Sunday, November 19, 2006

Are you Brazilian?

“Could I ask you a question... Are you Brazilian?” asks the lady working behind the counter at my neighborhood coffee shop. Someone asking me where I’m from is perfectly reasonable as my accent gives me away as a foreigner here in Chile. Nonetheless a Brazilian accent in Spanish is very distinct- like an Italian accent in English- and my Spanish does not sound Brazilian by any means.

“No, why? Do I sound Brazilian?” I inquire, playing along.

“Not really, you just have very special eyes. I’ve only seen eyes like yours a long time ago on a trip to Rio.” I was flattered, too bad the woman looked to be in her 50’s. But I couldn’t help but think, “what do eyes, even a pair as beautifully jaw dropping as mine, have to do with being from Brazil?”

Apparently reading my thoughts, she replied, “You just have that look to you.”

It doesn’t hurt one’s self-esteem to be taken for Brazilian, but the preceding incident is hardly the first time I’ve been asked something of the sort. I just have that “look” of ethnic ambiguity. I’m 5’7’’ with black hair, light brown eyes, and olive skin. I could plausibly be from a host of different places, and I get mistaken all the time for anything and everything across the olive-complexioned spectrum. Brazilian... Italian... Lebanese... the list goes on. But the situation gets messier once I reveal my true identity. “Soy de Estados Unidos,” I’m a gringo.

“¡No puede ser!” It can’t be! People respond in bewilderment, almost challenging what I've just told them.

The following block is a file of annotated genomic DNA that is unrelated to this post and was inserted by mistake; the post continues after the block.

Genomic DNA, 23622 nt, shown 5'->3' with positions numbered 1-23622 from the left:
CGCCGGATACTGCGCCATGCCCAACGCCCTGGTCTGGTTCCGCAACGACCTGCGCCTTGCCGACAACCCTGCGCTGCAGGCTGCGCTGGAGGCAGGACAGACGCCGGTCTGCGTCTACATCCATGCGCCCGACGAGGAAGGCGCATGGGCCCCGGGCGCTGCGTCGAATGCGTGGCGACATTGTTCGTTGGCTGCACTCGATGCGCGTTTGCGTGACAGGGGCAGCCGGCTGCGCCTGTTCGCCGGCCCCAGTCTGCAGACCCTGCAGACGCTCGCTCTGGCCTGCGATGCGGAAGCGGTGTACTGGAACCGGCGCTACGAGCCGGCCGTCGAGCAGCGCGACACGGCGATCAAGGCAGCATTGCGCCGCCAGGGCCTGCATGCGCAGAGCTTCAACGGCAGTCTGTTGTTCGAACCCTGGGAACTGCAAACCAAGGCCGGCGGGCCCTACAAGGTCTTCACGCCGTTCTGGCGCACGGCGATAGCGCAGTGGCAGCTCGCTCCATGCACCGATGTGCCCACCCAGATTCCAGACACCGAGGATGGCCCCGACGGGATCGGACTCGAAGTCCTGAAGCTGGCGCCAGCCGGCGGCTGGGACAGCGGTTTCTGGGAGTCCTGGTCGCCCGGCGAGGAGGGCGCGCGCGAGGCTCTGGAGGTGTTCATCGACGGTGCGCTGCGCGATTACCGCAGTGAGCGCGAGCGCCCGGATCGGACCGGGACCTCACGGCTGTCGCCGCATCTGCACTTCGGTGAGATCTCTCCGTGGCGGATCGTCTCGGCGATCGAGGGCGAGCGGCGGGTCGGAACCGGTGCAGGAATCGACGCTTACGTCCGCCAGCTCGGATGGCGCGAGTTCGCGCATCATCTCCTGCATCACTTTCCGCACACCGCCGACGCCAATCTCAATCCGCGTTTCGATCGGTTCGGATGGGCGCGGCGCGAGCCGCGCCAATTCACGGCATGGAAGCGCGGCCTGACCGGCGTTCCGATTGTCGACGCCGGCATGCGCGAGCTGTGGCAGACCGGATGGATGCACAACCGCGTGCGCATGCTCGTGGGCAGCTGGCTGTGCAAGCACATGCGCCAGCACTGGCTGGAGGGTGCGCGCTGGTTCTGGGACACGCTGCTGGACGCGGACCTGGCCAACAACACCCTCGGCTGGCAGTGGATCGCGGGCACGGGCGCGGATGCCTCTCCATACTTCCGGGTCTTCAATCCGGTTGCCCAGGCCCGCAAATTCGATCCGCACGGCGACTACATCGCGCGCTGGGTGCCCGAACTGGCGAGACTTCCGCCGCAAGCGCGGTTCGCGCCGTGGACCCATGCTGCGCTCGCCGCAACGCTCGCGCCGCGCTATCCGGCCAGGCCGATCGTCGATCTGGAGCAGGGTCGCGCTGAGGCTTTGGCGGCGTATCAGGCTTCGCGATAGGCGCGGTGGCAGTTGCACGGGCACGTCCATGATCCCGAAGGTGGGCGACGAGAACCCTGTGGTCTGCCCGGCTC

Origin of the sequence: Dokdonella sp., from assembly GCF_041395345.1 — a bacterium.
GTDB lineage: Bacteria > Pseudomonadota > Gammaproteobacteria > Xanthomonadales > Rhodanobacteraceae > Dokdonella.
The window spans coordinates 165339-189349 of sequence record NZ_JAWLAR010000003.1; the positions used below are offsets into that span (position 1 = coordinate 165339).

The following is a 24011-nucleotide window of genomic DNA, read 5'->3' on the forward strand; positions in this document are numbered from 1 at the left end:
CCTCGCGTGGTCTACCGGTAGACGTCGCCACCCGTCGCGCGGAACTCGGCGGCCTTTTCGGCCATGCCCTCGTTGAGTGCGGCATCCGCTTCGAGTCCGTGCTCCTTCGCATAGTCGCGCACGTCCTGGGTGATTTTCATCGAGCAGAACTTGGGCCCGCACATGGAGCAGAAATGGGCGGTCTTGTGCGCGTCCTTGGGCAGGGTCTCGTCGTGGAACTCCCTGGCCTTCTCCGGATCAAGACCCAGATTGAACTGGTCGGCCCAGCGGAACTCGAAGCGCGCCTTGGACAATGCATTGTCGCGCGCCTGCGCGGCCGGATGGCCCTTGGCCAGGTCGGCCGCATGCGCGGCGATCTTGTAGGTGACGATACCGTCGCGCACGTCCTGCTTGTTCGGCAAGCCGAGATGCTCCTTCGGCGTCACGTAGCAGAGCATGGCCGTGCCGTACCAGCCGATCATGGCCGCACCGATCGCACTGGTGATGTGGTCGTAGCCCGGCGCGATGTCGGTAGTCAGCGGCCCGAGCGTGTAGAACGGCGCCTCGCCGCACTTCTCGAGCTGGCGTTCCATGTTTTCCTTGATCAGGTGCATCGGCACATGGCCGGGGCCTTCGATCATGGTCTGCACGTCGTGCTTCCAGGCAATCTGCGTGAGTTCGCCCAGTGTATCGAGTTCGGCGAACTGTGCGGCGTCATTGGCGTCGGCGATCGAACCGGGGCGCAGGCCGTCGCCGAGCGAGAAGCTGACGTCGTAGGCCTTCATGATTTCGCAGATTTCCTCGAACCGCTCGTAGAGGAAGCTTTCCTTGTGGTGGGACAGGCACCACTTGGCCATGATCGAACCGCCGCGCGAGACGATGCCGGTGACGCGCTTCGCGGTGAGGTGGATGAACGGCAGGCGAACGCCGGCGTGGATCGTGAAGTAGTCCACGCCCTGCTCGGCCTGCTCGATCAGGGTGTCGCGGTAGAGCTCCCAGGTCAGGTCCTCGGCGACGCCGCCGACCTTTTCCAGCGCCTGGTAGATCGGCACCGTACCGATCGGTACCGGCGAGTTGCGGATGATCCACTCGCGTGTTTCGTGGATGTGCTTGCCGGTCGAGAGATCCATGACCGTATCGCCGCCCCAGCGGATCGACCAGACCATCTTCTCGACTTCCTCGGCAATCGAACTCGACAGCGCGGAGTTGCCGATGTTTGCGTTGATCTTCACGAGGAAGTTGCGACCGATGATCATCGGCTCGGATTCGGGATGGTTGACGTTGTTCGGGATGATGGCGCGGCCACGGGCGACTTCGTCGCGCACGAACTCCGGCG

Most people I have met here in Chile have a pre-conceived notion of what an American is supposed to look like, and I certainly don’t fit that bill. “I thought all Americans were tall and had blond hair and blue eyes!” they say, half to me, half to themselves.

“Well, George Bush doesn’t have blond hair or blue eyes...” I retort.

“Yeah but it’s not the same. He still looks American.” Not wishing to argue the point as to what an American is supposed to look like, I drop the subject and move on. But slightly different variations of the same conversation happen so often it begs me to ask myself, why do people here believe Americans are all lily white skinned blondes? After all, it's the United States of America, not Northern Europe.

Chileans come into contact with very few Americans. As I have written in previous posts, Chile is surrounded by natural barriers, the Andes to the east, and the Pacific Ocean to the West. Moreover, it's far from the United States, very far. Because of the infrequent contact, they obtain most of their information about the U.S. and its citizens from exported American pop culture, namely movies and TV shows.

If you're in the US right now then turn on the TV and take notice. If the show you've just tuned into isn't marketed towards a minority group then the characters- while not necessarily blonde and blue eyed- have a vaguely waspish look. This is especially true of the American shows broadcast in Chile, Orange County being a prime example. On the big screen non-wasp looking actors are few and far between unless the movie is about drug dealing or the mafia.

After people here arrive to the acceptance stage of my being American the conversation moves on to this. "So, tell me, what do people in the U.S. think of Chile?" Basically all Chileans ask me this question. Okay, perhaps that's an exaggeration; let's say 99 percent of them. I should add that this represents a massive cultural difference. Would we, as Americans, ever ask a foreigner that question? No, probably not. It would be a very loaded question for an American to ask a foreigner, but it's more than that. We, to put it plainly, don't really give a shit. There are positives and negatives to that attitude, but it's true nonetheless.

But what do we Americans think of Chile? Take a few seconds to think... That's right. Nothing. Maybe we confuse it with Mexico or the Dominican Republic, but that's about it.

I've been in Chile for about nine months now, which really is not that much time. But what do I think of Chile? That's for my next post.

Wednesday, November 01, 2006

Update: La Pensión